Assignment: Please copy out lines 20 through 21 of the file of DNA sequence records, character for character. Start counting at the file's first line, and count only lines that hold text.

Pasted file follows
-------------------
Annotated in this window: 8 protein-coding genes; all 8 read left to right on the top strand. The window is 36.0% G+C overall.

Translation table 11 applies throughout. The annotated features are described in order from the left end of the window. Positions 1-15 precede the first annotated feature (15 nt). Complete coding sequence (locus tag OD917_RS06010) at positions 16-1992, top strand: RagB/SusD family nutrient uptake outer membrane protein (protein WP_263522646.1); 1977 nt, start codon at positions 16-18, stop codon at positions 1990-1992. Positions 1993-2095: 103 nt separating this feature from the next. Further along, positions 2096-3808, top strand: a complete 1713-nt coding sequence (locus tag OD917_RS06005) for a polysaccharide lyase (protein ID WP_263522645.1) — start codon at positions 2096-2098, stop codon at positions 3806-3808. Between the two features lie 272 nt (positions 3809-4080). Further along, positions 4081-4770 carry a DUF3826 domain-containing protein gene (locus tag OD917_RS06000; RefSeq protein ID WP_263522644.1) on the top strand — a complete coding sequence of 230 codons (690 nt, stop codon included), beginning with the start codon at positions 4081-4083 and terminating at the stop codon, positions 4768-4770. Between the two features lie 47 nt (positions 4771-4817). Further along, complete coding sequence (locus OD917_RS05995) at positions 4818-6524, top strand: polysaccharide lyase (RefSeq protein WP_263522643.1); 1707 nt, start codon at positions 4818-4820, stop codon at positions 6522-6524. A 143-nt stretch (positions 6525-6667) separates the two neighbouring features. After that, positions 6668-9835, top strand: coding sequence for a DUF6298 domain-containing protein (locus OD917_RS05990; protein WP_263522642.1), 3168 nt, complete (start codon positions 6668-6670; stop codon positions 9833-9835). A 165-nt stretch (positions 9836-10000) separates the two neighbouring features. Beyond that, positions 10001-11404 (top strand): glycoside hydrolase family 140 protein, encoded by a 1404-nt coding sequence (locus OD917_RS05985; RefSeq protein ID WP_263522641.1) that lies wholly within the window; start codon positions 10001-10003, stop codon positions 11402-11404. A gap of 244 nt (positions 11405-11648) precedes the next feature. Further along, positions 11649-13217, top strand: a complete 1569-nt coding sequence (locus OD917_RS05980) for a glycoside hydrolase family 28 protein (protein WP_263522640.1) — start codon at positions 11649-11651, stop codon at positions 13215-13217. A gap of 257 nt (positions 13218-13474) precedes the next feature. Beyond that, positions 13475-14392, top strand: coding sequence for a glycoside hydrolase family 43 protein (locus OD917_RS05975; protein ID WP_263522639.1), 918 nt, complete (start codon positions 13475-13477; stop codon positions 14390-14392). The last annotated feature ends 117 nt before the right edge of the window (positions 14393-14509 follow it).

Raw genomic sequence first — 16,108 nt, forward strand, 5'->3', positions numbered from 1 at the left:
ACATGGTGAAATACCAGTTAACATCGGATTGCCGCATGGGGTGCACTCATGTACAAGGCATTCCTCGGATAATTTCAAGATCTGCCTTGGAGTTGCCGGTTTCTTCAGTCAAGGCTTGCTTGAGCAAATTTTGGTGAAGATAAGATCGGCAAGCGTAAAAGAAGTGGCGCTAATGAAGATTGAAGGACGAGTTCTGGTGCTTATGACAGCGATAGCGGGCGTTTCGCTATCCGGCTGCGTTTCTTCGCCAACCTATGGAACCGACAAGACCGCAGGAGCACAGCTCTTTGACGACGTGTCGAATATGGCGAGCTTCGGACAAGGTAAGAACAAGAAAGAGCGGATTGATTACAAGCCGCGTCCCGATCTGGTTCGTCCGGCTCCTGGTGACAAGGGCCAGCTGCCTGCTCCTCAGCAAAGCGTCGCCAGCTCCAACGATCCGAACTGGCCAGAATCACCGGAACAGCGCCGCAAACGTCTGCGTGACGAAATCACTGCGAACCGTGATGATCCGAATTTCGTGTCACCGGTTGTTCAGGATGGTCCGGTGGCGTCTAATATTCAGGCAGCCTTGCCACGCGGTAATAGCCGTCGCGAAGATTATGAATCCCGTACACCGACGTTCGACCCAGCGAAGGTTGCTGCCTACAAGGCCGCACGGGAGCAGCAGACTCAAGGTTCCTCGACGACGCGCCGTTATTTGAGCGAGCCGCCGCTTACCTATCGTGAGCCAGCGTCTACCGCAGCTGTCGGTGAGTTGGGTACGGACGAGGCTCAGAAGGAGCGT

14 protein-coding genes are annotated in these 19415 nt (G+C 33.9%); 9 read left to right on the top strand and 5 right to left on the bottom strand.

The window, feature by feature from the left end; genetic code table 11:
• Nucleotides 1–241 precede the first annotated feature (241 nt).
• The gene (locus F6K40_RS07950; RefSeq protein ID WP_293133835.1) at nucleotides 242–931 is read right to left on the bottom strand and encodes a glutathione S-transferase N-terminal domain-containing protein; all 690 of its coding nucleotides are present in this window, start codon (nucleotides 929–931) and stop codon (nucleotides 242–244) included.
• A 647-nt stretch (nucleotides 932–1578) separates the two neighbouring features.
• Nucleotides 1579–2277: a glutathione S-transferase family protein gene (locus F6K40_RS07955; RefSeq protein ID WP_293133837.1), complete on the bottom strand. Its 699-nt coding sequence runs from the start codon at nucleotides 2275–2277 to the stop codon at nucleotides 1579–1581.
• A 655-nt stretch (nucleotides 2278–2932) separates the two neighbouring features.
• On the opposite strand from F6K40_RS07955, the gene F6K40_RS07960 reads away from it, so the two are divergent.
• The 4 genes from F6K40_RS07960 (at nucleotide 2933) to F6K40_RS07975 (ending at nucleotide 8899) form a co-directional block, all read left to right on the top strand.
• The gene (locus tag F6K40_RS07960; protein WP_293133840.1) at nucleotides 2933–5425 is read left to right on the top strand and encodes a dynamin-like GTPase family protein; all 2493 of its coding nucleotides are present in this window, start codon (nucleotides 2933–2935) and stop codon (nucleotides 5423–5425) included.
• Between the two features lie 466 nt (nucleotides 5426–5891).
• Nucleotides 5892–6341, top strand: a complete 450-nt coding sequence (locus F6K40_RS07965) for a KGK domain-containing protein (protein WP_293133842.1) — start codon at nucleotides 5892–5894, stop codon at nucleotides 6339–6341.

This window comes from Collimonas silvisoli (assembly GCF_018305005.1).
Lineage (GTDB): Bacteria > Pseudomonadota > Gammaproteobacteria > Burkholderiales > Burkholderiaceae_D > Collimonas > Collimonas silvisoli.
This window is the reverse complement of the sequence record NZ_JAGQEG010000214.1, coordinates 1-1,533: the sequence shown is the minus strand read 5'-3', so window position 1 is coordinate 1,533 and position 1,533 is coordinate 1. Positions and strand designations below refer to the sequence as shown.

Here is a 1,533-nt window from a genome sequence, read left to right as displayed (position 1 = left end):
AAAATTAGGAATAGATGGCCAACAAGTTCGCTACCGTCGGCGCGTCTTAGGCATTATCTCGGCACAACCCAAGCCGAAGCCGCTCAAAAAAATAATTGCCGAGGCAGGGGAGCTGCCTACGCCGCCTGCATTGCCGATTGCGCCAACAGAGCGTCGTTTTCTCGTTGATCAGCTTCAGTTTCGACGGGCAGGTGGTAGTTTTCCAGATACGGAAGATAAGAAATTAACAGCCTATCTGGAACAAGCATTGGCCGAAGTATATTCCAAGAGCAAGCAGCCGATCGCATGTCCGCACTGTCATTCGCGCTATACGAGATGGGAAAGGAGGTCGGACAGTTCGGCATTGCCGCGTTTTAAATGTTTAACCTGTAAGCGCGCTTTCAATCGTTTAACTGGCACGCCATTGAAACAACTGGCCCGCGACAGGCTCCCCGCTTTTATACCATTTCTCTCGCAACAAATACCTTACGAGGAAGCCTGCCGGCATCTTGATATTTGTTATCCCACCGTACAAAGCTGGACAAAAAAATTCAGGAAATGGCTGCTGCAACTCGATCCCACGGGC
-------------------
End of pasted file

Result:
Here is a 1,533-nt window from a genome sequence, read left to right as displayed (position 1 = left end):
AAAATTAGGAATAGATGGCCAACAAGTTCGCTACCGTCGGCGCGTCTTAGGCATTATCTCGGCACAACCCAAGCCGAAGCCGCTCAAAAAAATAATTGCCGAGGCAGGGGAGCTGCCTACGCCGCCTGCATTGCCGATTGCGCCAACAGAGCGTCGTTTTCTCGTTGATCAGCTTCAGTTTCGACGGGCAGGTGGTAGTTTTCCAGATACGGAAGATAAGAAATTAACAGCCTATCTGGAACAAGCATTGGCCGAAGTATATTCCAAGAGCAAGCAGCCGATCGCATGTCCGCACTGTCATTCGCGCTATACGAGATGGGAAAGGAGGTCGGACAGTTCGGCATTGCCGCGTTTTAAATGTTTAACCTGTAAGCGCGCTTTCAATCGTTTAACTGGCACGCCATTGAAACAACTGGCCCGCGACAGGCTCCCCGCTTTTATACCATTTCTCTCGCAACAAATACCTTACGAGGAAGCCTGCCGGCATCTTGATATTTGTTATCCCACCGTACAAAGCTGGACAAAAAAATTCAGGAAATGGCTGCTGCAACTCGATCCCACGGGC